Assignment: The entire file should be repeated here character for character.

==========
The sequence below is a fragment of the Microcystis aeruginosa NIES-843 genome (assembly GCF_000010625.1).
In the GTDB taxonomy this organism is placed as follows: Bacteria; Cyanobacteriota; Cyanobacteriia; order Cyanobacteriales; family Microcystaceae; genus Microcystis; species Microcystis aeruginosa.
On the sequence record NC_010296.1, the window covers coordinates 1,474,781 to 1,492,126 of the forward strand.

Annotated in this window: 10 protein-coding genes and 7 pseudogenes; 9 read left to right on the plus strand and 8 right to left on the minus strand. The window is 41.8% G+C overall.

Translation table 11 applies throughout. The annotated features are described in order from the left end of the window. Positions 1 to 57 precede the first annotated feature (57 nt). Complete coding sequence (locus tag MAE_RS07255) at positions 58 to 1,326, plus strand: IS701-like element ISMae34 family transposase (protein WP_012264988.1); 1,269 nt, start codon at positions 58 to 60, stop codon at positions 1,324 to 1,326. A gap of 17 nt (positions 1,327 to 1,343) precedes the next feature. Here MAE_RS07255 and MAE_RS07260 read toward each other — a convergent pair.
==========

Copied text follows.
The sequence below is a fragment of the Microcystis aeruginosa NIES-843 genome (assembly GCF_000010625.1).
In the GTDB taxonomy this organism is placed as follows: Bacteria; Cyanobacteriota; Cyanobacteriia; order Cyanobacteriales; family Microcystaceae; genus Microcystis; species Microcystis aeruginosa.
On the sequence record NC_010296.1, the window covers coordinates 1,474,781 to 1,492,126 of the forward strand.

Annotated in this window: 10 protein-coding genes and 7 pseudogenes; 9 read left to right on the plus strand and 8 right to left on the minus strand. The window is 41.8% G+C overall.

Translation table 11 applies throughout. The annotated features are described in order from the left end of the window. Positions 1 to 57 precede the first annotated feature (57 nt). Complete coding sequence (locus tag MAE_RS07255) at positions 58 to 1,326, plus strand: IS701-like element ISMae34 family transposase (protein WP_012264988.1); 1,269 nt, start codon at positions 58 to 60, stop codon at positions 1,324 to 1,326. A gap of 17 nt (positions 1,327 to 1,343) precedes the next feature. Here MAE_RS07255 and MAE_RS07260 read toward each other — a convergent pair.